Kenyan government must act urgently to end impunity and bring about essential reforms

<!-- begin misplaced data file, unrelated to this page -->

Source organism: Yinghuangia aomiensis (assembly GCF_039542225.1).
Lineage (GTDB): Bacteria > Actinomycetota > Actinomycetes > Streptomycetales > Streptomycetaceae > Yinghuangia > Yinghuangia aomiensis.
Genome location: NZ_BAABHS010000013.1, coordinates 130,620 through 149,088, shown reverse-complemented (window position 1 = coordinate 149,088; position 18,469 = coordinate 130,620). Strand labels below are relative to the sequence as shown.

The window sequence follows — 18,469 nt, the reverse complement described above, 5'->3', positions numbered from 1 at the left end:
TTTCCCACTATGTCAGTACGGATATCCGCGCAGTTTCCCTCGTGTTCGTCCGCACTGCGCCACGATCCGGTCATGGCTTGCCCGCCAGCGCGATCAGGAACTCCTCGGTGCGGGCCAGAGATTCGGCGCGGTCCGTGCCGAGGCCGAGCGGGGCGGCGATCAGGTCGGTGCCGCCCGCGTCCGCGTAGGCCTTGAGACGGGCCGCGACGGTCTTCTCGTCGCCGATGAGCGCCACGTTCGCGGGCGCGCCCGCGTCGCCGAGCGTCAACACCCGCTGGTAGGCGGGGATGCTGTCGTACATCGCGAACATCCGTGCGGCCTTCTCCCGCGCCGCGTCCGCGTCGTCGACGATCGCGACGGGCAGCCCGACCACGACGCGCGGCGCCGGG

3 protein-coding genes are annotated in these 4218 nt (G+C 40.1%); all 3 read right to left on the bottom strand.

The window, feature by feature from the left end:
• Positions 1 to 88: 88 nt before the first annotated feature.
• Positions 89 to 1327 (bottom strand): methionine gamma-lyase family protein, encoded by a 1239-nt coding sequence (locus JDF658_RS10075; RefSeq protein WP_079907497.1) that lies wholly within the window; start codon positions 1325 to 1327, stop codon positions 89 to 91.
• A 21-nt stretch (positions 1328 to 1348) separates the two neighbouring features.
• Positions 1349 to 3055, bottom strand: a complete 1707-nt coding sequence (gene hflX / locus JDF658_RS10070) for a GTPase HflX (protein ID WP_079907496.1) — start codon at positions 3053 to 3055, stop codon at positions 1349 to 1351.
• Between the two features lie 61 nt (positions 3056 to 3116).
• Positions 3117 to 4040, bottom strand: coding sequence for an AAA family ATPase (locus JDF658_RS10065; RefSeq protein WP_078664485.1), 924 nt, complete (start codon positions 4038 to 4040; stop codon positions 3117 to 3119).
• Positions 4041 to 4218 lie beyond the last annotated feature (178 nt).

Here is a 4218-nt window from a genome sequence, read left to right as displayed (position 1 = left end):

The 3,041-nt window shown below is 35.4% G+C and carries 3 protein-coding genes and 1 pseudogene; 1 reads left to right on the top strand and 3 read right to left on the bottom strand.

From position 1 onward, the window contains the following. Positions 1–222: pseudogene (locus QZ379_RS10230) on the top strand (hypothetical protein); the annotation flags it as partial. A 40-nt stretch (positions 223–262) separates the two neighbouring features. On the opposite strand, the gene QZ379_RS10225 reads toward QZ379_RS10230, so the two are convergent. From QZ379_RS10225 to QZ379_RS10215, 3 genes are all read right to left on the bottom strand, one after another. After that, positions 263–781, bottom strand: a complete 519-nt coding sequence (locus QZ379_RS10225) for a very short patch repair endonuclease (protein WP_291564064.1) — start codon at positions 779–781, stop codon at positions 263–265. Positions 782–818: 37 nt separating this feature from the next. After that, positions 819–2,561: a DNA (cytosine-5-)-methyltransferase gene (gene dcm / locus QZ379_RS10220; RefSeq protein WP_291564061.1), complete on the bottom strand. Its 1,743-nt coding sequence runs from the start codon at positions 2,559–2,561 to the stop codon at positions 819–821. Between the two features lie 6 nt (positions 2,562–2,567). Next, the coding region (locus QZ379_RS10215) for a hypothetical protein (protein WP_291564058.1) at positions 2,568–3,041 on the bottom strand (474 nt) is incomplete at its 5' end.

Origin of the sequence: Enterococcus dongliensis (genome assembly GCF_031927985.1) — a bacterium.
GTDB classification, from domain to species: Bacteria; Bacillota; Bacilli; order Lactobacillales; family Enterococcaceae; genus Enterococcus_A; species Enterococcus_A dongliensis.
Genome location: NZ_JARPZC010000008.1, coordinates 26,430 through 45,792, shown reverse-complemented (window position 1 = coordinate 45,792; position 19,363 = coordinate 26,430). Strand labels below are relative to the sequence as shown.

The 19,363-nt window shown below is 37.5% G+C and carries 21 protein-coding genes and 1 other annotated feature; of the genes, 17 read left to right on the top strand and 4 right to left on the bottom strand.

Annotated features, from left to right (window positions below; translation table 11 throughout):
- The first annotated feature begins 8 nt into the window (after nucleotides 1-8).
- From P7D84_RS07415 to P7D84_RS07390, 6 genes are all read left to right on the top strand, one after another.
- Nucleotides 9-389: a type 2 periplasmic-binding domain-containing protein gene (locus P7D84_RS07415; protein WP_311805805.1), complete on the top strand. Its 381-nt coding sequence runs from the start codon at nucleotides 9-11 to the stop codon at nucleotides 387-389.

“Kenya has a long history of serious human rights violations but it now has an opportunity to turn the page,” said Irene Khan, Secretary General of Amnesty International, concluding the high-level mission to Kenya. “Successive Kenyan governments have been good at establishing Commissions and Taskforces and poor at implementing their recommendations. This government must not repeat that pattern.” Amnesty International welcomed the high level access and the frank and open dialogue with the Kenyan authorities, but found deep differences within the Government, both on the perception of the human rights situation in Kenya and on the extent and nature of reform needed. “Time is running out and the government must act urgently to build consensus on fundamental human rights issues,” said Khan. The Accord and the establishment of the Coalition Government presented a window of opportunity to break the persistent culture of impunity and bring about much needed constitutional, legal and institutional reform. However, political discord and divisions within the government are strangling the opportunity for change. Six months after the Waki Commission published its report there has been no concrete action to tackle impunity for widespread and serious human rights violations committed by the police and security forces during the post-electoral violence. Extensive research and documentation by reputable national and international organizations, including Amnesty International has highlighted longstanding and widespread human rights violations, including unlawful killings, extrajudicial executions, torture and ill-treatment, enforced disappearances by police and security forces. “Government Ministers assured Amnesty International of their commitment to reform, the first step in any change process is to acknowledge the problem. The government’s denial of the widespread nature of the problem reflects a palpable lack of political will to take concrete and decisive action,” said Ms Khan. “Government ministers have acknowledged that constitutional amendments and new laws will be necessary to bring about police and judicial reform. It is imperative on the government collectively and on political leaders within the government individually to take responsibility to create the necessary consensus for change.”